Baseball is the only one of the four major professional sports that has this type of shady rookie status. Football players, of course, go straight from college onto NFL rosters and have zero pro experience entering their first year. Ditto for hockey players, who enter the NHL from college or the minor league ranks. And while basketball players may have overseas professional experience, the first NBA games for every Rookie of the Year are played during his initial season in the league.

My 11-year-old son Jason had a very perceptive comment when I mentioned this discrepancy to him. “If Mike Trout is able to do this, what will keep managers from making sure young players don’t break the 130 at-bat limit so they can get better and older?”

I found no proof of this with Trout, who Angels manager Mike Scioscia played all game, every game down the stretch of 2011. It would have been interesting to see what might have happened had Trout gotten six more at-bats, of course.

Jason also had another funny premise: if a guy came up from the minors for 10 games a year for three years, would he still be considered a rookie going into his fourth season? According to the MLB rules above, he would. This seemed too funny to be plausible, but it happened…the 2008 NL ROY, Cubs catcher Geovany Soto, had played with Chicago for one game in 2005, 11 games in 2006, and 18 games in 2007. A fourth-year rookie!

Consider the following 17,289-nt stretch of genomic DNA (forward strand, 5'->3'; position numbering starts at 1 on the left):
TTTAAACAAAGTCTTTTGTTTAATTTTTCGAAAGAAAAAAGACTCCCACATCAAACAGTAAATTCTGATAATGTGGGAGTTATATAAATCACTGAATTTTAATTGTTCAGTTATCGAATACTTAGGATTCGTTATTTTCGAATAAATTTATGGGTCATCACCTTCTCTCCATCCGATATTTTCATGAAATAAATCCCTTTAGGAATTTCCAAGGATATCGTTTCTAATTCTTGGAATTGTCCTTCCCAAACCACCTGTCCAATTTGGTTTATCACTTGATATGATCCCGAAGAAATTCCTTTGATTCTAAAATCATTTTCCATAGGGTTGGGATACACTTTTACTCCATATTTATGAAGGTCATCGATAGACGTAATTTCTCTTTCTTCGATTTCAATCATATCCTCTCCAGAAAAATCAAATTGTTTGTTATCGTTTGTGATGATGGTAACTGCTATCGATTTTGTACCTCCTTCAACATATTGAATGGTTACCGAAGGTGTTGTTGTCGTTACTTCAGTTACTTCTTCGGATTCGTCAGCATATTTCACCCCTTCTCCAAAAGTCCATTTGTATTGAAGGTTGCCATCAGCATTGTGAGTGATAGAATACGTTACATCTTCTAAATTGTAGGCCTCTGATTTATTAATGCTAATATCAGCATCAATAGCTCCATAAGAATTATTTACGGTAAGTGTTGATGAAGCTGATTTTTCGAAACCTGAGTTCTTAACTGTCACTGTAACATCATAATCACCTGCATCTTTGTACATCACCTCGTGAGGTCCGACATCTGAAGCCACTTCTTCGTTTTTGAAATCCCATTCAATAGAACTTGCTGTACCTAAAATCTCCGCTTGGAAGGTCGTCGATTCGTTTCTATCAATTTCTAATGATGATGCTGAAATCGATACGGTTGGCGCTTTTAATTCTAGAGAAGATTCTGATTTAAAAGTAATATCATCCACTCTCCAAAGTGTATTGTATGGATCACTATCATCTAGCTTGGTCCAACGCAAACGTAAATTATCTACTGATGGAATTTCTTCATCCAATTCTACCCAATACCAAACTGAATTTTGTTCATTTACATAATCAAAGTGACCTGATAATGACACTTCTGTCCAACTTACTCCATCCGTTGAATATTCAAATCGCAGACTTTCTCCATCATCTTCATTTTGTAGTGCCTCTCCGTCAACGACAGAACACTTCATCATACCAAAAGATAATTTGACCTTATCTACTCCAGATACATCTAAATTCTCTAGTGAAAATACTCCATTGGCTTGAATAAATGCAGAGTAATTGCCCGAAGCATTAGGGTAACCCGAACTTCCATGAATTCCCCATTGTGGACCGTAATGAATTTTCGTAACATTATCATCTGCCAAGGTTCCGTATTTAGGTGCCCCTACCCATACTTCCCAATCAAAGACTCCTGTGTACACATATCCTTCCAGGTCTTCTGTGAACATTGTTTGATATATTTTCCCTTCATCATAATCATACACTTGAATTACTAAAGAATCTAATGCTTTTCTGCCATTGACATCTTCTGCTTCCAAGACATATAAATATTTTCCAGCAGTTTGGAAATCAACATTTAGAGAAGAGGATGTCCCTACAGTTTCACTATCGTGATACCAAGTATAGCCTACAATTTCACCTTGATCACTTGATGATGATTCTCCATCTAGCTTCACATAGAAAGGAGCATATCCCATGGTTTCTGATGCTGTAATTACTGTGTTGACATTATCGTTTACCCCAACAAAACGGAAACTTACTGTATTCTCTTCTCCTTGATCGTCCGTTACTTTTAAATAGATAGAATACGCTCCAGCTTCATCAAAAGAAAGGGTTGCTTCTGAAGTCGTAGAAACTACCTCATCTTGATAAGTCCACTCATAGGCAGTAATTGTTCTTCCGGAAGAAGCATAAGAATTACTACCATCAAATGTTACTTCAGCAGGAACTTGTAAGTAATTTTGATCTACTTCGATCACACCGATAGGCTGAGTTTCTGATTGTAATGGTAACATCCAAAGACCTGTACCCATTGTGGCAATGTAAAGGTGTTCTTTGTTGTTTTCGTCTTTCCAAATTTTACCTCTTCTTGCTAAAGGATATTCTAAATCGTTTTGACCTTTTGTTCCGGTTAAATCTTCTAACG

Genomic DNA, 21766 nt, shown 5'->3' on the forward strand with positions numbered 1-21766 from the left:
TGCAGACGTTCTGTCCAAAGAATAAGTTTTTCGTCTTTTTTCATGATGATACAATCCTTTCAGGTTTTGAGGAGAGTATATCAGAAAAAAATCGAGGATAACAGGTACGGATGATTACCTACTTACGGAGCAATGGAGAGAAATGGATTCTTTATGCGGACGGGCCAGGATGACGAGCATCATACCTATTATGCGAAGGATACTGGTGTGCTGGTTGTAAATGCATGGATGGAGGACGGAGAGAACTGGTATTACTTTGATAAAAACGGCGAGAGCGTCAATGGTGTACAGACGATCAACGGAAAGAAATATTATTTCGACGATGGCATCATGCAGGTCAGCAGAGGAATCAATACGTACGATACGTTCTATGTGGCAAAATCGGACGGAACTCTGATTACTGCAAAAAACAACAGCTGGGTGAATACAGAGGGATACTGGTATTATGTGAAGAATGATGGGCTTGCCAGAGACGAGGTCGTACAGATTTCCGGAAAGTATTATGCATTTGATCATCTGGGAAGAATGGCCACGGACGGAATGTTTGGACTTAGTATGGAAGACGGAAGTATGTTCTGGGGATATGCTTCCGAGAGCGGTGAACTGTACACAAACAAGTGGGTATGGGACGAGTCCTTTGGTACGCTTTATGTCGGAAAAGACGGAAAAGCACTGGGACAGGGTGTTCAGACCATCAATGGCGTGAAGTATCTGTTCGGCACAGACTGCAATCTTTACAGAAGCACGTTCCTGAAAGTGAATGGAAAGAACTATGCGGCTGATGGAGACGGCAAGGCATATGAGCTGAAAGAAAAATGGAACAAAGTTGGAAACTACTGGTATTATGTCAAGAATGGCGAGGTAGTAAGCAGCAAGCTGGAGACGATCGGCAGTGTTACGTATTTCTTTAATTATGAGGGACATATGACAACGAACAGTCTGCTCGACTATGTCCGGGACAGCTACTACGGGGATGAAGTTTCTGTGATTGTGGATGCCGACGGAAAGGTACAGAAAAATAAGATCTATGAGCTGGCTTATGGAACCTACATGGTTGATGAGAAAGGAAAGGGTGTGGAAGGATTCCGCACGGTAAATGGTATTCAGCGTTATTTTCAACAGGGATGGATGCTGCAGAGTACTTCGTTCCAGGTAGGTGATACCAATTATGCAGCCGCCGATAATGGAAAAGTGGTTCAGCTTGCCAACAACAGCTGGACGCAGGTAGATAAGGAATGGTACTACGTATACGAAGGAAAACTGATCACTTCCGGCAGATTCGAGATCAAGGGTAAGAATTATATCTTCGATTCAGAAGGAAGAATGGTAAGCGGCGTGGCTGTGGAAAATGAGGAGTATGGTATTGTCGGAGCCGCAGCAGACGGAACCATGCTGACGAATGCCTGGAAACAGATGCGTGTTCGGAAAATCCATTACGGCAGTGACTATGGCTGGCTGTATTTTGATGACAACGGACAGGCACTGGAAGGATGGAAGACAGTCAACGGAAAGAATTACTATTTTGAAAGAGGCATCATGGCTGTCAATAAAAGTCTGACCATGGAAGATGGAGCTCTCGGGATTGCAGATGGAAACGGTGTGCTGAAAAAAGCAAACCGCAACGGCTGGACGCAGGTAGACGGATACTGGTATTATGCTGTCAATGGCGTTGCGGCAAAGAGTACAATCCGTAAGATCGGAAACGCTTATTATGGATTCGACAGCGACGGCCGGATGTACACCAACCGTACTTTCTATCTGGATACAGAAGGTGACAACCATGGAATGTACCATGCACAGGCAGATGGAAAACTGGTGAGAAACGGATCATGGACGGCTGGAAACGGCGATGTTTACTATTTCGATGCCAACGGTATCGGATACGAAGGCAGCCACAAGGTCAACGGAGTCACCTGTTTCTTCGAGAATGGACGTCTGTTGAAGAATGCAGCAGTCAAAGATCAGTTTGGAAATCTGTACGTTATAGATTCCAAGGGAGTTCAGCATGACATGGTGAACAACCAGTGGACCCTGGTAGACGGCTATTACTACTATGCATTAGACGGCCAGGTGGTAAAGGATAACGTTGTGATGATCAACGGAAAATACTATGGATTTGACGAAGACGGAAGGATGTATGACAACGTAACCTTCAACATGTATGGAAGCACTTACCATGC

I first started thinking about Trout’s freshman/sophomore status when Will Middlebrooks was shining for the Red Sox earlier this summer. A broken wrist derailed Middlebrooks in mid-August, and even if he had played out the string the chances are slim he would have put together stats like Trout.

But since Middlebrooks was a TRUE rookie whose 75 major games, 15 homers, and 54 RBI all came this season, one could argue (outside Los Angeles) that he is a more worthy Rookie of the Year winner than the guy who will get the award.